How do people feel about wind farms when they are given an opportunity to learn more about the topic and consider and discuss it as part of a group?

This unique research project, the most comprehensive of its kind and a world first, asked three groups of people (citizens’ juries) to come up with criteria for decision making about onshore wind farms in Scotland. Despite the diversity of views in the groups, all three juries managed to develop and agree a list of principles, showing that people from very different backgrounds and with varying perspectives can work together through difficult issues and come up with solutions.

Scottish Planning Policy emphasises the importance of public engagement, requiring that it should be early, meaningful and proportionate. This project’s focus was to research public engagement and the potential for use of citizens juries in the decision making process.

Due to its cross-disciplinary nature and the connection with the climate change and participation agendas, the project was owned by CXC, the Edinburgh Centre for Carbon Innovation (ECCI) and the researchers themselves, without a specific policy customer. A multi-disciplinary research team ran citizens’ juries over two days each in three locations across Scotland with varying proximity to built and planned wind farms.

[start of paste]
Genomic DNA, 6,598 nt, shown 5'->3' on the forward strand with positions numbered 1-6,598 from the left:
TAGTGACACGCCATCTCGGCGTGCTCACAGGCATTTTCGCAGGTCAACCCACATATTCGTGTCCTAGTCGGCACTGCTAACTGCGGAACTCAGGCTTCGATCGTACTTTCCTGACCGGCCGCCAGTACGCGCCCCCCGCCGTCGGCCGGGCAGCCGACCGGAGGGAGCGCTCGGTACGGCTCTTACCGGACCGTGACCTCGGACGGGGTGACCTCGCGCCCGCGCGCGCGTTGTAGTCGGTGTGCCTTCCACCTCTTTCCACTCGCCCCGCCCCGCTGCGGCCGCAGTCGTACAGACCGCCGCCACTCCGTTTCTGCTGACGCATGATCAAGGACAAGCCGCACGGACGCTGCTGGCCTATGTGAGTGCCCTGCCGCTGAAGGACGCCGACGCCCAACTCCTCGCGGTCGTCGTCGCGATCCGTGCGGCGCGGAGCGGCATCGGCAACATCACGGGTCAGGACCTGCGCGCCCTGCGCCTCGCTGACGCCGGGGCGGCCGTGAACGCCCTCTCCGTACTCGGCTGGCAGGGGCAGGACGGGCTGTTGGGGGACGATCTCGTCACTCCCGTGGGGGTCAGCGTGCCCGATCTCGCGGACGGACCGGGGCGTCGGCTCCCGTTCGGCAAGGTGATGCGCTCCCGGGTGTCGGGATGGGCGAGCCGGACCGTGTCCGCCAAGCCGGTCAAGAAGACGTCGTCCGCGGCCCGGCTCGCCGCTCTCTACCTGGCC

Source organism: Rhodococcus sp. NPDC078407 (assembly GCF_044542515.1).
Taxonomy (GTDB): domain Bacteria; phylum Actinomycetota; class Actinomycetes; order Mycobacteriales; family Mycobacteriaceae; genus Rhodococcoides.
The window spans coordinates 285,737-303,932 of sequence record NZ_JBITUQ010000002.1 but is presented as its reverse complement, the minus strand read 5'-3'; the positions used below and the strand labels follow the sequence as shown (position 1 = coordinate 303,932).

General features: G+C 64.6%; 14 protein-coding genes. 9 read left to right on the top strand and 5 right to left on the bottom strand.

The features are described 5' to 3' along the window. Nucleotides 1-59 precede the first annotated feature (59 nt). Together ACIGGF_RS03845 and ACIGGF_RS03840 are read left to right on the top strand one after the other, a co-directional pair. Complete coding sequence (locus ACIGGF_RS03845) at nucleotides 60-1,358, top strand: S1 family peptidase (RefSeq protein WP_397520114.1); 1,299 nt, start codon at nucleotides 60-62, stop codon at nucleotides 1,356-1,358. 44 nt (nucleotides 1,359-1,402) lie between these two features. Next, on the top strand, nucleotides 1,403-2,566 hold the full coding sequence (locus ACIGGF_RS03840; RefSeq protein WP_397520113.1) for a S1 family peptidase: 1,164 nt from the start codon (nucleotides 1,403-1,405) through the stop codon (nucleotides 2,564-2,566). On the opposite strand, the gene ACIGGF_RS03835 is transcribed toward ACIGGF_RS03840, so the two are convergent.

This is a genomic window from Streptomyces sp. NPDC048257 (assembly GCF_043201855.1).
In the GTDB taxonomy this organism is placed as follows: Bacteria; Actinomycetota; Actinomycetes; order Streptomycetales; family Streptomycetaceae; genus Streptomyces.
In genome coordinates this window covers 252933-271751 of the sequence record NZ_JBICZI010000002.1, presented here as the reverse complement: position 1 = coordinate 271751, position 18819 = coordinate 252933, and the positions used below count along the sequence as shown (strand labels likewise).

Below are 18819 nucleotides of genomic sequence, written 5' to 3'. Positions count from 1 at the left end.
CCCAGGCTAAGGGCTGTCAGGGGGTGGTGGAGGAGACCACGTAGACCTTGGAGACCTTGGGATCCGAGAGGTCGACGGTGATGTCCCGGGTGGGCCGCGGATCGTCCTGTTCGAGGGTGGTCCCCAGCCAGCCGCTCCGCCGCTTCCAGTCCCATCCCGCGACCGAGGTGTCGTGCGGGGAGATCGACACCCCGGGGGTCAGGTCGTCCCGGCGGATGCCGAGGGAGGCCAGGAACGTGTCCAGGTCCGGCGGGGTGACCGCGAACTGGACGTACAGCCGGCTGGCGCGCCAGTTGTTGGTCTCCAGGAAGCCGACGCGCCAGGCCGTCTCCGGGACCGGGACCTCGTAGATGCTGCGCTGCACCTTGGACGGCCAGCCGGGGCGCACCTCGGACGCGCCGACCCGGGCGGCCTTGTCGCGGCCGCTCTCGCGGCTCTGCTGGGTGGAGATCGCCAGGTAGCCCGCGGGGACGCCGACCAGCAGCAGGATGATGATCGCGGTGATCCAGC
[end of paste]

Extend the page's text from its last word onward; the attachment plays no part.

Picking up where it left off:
The ambitious research design broke new ground, had clear policy relevance and a link to the participation agenda in government. As such the project delivered transferrable lessons for any policy area.

“Involving people and communities in decision-making leads to better results, more responsive services and gives communities the chance to have a say on how ideas are delivered. This exciting project offers valuable lessons which will help our efforts to boost participation in local democracy and improve community engagement.”

Marco Biagi MSP, Minister for Local Government and Community Empowerment, address to launch event for Citizens Juries report, May 2015